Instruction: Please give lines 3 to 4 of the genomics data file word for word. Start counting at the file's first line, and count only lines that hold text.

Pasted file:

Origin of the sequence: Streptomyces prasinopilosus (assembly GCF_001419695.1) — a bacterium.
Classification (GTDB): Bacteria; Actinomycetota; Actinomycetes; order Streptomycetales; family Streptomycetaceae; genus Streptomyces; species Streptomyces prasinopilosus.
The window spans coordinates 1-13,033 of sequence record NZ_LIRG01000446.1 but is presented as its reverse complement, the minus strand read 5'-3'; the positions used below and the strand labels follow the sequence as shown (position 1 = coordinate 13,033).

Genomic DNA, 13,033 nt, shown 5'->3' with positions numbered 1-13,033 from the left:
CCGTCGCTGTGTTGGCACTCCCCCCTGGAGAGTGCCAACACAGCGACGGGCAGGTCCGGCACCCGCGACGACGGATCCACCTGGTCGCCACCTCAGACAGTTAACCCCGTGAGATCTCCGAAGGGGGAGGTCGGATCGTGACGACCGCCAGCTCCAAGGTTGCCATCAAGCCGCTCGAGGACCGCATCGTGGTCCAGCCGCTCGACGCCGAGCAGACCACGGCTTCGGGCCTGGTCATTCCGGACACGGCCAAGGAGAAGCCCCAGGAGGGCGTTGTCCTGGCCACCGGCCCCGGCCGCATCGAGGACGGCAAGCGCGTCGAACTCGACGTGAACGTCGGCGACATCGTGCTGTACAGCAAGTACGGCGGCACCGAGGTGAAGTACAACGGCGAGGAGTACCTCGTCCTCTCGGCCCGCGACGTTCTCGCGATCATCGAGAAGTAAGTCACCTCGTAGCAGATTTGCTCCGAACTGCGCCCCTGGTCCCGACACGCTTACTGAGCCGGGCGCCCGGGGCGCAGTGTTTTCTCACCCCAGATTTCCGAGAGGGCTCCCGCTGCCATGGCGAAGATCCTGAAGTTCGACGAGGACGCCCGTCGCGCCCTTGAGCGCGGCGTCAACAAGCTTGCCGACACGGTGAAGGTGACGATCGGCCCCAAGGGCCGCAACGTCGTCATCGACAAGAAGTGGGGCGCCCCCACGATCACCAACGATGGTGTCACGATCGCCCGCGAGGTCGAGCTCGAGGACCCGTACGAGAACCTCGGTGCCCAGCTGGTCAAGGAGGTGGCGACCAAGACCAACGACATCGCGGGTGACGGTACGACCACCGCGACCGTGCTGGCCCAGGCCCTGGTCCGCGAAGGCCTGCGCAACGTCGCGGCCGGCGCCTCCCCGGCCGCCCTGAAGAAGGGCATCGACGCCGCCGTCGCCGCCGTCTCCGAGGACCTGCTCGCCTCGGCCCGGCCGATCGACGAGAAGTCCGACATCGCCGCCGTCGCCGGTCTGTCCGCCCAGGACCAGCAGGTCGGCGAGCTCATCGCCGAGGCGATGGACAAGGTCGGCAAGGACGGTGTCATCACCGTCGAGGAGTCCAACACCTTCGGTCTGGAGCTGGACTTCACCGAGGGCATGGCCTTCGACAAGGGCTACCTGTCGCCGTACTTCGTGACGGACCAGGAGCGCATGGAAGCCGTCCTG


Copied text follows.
The window spans coordinates 1-13,033 of sequence record NZ_LIRG01000446.1 but is presented as its reverse complement, the minus strand read 5'-3'; the positions used below and the strand labels follow the sequence as shown (position 1 = coordinate 13,033).

Genomic DNA, 13,033 nt, shown 5'->3' with positions numbered 1-13,033 from the left: